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The city council in Wilson, North Carolina, has reluctantly voted to turn off the fiber Internet service it provides to a nearby town because of a court ruling that prevents expansion of municipal broadband services.
The Federal Communications Commission in February 2015 voted to block laws in North Carolina and Tennessee that prevent municipal broadband providers from expanding outside their territories.
After that vote, Wilson’s Greenlight fiber Internet service expanded to the nearby town of Pinetops.
But the states of North Carolina and Tennessee sued the FCC to keep their anti-municipal broadband laws in place, and last month they won a federal appeals court ruling that reinstated the law that prevents Wilson from offering Internet service to nearby municipalities.
At last night’s city council meeting, Wilson decided not to appeal the court decision and voted to terminate the service agreement with the town of Pinetops, Wilson’s city spokesperson, Rebecca Agner, told Ars today.
About 200 home Internet customers in Pinetops will thus lose their Internet service on October 28, Agner said.
The nearby Vick Family Farms that employs about 250 people will also lose its service, she said.
“We must comply with our state law,” Agner said.
But city council members were very vocal in their opposition to the law and regret having to disconnect the service, she said.
“We have not identified a solution where Greenlight can serve customers outside of our county,” Wilson City Manager Grant Goings told The Wilson Times earlier this week before the city council vote. “While we are very passionate about reaching underserved areas and we think the laws are atrocious to prevent people from having service, we’re not going to jeopardize our ability to serve Wilson residents.”
Greenlight’s fiber network provides speeds of 40Mbps to 1Gbps at prices ranging from $40 to $100 a month. (Ars profiled Greenlight in a story in 2014.) The provider had more than 7,000 customers before expanding to Pinetops.
Wilson already had fiber in Pinetops, which has been an electric customer of Wilson’s for more than 40 years.
Before deploying Internet access to Pinetops, Wilson was laying fiber in the town to support smart grid initiatives.
After the FCC voted to let city Internet services expand outside their boundaries, Wilson extended the fiber network to pass the roughly 700 homes in Pinetops, Agner said. Prior to this, Pinetops residents’ only option was CenturyLink DSL, she said.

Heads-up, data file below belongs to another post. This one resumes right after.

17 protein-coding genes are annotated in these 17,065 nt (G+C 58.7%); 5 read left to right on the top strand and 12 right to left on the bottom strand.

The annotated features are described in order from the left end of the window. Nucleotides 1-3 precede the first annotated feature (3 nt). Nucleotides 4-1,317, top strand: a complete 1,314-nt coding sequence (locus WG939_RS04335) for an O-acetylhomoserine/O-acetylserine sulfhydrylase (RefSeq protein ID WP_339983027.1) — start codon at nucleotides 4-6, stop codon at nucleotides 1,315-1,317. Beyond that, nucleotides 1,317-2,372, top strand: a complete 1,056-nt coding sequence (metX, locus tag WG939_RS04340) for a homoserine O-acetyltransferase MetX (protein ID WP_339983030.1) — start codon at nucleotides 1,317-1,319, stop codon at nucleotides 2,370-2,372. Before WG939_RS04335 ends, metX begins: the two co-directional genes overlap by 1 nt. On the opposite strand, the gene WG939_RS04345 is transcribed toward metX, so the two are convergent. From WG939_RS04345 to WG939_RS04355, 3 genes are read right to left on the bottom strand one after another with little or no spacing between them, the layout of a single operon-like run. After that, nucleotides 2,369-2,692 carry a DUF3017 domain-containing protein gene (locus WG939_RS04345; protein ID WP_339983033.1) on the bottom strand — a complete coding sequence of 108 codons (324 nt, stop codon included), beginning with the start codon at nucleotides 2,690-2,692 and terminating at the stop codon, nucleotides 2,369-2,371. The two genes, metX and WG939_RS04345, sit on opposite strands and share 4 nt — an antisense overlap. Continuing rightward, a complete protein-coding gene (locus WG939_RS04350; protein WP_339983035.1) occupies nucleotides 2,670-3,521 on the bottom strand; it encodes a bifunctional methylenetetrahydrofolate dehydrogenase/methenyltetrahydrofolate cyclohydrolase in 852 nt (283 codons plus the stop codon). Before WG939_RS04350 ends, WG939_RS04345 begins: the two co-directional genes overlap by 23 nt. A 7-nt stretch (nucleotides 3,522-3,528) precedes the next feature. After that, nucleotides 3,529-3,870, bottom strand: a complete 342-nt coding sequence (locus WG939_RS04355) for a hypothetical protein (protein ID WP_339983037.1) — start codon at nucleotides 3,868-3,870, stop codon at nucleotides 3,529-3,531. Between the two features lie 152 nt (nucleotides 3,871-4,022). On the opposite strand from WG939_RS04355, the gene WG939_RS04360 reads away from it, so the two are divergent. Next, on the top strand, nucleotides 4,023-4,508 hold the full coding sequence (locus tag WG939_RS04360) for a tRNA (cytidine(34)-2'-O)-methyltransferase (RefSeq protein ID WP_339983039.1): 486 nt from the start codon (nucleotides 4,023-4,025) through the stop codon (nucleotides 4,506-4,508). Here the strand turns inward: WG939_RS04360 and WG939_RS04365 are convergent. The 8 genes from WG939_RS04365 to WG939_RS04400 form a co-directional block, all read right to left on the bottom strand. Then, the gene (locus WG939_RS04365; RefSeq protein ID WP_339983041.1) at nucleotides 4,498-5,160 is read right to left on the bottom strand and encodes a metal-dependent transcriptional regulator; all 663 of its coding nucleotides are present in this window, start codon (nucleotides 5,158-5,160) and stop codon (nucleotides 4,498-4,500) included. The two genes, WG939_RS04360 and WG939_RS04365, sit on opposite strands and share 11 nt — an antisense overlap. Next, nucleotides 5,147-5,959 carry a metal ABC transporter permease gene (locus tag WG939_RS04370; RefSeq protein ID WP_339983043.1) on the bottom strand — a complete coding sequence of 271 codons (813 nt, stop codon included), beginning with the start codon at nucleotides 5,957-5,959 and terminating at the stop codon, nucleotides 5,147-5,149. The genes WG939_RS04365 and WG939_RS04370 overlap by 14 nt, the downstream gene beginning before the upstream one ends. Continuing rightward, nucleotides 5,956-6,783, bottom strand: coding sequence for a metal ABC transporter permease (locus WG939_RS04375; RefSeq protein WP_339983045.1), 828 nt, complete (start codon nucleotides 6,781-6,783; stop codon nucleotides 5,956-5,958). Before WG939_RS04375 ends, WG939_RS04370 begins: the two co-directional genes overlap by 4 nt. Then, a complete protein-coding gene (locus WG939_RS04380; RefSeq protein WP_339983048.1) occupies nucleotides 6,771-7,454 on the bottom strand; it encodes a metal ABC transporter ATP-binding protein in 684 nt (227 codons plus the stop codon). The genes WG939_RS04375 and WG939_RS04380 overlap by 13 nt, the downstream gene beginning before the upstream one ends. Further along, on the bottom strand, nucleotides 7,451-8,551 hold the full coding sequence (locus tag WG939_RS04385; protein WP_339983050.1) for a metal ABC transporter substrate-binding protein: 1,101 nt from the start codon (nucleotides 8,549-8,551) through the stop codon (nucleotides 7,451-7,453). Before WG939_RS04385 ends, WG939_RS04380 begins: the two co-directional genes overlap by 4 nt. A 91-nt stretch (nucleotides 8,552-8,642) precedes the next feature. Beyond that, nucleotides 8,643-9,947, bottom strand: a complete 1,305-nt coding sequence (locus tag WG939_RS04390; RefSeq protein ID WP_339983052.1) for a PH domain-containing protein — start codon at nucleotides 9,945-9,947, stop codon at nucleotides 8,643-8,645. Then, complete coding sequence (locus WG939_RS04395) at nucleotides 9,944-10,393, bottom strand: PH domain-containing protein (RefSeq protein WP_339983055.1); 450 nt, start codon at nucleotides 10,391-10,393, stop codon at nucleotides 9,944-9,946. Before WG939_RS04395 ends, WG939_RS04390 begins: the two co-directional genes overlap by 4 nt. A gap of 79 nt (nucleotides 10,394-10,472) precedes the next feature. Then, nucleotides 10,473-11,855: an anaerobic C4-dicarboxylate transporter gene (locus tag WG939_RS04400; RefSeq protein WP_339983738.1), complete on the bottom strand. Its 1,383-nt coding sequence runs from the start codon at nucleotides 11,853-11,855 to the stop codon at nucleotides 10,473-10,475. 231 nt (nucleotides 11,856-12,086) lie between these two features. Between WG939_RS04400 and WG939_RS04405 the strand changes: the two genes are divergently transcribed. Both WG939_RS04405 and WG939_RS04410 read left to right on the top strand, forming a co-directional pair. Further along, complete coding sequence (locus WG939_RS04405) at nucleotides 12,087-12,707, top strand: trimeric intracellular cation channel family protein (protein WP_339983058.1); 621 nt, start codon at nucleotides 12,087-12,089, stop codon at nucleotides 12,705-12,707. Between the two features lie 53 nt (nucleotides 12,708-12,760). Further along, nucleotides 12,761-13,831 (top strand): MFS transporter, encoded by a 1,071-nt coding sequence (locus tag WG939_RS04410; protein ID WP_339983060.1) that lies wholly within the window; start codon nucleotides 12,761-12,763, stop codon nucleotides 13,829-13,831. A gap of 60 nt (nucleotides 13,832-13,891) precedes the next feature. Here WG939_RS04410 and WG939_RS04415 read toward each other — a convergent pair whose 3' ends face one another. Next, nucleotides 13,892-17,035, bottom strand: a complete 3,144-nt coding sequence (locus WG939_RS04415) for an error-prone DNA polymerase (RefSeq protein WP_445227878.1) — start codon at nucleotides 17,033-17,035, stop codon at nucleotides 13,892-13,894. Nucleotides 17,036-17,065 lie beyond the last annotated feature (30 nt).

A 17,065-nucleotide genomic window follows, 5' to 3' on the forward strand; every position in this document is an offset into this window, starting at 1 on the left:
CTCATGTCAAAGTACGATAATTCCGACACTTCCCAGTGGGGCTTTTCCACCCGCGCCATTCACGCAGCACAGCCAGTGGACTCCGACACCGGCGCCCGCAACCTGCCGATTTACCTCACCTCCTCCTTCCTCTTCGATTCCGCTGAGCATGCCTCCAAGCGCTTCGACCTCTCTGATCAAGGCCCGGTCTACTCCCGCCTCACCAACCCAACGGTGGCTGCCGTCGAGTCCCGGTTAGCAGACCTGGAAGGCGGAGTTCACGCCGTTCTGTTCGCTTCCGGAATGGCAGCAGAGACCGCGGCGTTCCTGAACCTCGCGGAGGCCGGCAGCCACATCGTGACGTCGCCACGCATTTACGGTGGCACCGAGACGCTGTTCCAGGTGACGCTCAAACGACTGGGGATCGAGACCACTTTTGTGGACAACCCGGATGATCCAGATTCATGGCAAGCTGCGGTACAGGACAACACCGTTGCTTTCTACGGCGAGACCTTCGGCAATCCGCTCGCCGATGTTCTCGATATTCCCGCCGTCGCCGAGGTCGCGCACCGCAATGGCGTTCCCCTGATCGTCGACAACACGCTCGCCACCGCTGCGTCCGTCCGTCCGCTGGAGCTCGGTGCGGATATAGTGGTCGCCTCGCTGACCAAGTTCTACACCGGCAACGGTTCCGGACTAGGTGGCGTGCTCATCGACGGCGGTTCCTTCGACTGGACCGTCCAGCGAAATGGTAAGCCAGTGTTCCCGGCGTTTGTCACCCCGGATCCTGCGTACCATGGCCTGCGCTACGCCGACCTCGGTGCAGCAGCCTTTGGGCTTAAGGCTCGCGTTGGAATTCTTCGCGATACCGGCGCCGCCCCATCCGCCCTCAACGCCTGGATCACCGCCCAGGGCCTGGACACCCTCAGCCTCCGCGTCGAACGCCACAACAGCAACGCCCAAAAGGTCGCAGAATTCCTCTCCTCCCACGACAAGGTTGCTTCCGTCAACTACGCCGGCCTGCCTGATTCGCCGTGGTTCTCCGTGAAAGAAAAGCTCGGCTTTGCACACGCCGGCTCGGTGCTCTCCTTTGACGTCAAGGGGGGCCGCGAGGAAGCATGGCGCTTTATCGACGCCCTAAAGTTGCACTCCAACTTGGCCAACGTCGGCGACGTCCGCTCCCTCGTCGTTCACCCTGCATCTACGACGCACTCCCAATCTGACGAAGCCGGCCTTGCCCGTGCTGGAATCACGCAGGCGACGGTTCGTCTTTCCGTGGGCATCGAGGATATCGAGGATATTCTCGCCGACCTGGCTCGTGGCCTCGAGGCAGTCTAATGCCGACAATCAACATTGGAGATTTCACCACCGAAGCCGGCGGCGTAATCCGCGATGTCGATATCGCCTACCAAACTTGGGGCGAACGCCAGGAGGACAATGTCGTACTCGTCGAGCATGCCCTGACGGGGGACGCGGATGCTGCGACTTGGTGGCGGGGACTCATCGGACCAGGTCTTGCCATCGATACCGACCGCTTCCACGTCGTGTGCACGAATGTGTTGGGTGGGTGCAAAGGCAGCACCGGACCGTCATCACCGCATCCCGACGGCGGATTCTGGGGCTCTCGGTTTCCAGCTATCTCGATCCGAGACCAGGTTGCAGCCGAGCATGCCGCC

There are laws in about 20 states that restrict municipal broadband, benefiting private ISPs that often donate heavily to state legislators.
“Pinetops had first requested Greenlight service in 2010, but state legislation passed in 2011 limited Greenlight’s service territory to the Wilson County limits,” Wilson said when it announced the expansion late last year. “After the Federal Communications Commission’s ruling in February 2015 permitting service beyond Wilson County, talks resumed between the two parties and agreement was reached in December 2015.”
“Current providers haven’t made significant upgrades to our broadband service through the years,” Pinetops Interim Town Manager Brenda Harrell said in that announcement. “They haven’t found us worth the investment.” Pinetops has 1,358 residents.
Though the fiber will still be used for electric operations and may support smart meters at customer homes in the future, it’s a wasted opportunity. “That is like building a new highway and telling people they can’t drive on it,” Goings said in the Wilson Times article.
The Vick Family Farms predicament was described in a recent New York Times article.
The business has used Greenlight’s faster Internet to support a high-tech packing plant that automatically sorts sweet potatoes by size and quality, with each spud tagged with its own bar code. “We’re very worried because there is no way we could run this equipment on the Internet service we used to have, and we can’t imagine the loss we’ll have to the business,” farm sales head Charlotte Vick said.
The Times also profiled a residential customer in Pinetops who works from home and takes online classes.
The customer may move to Wilson in order to keep the broadband service.
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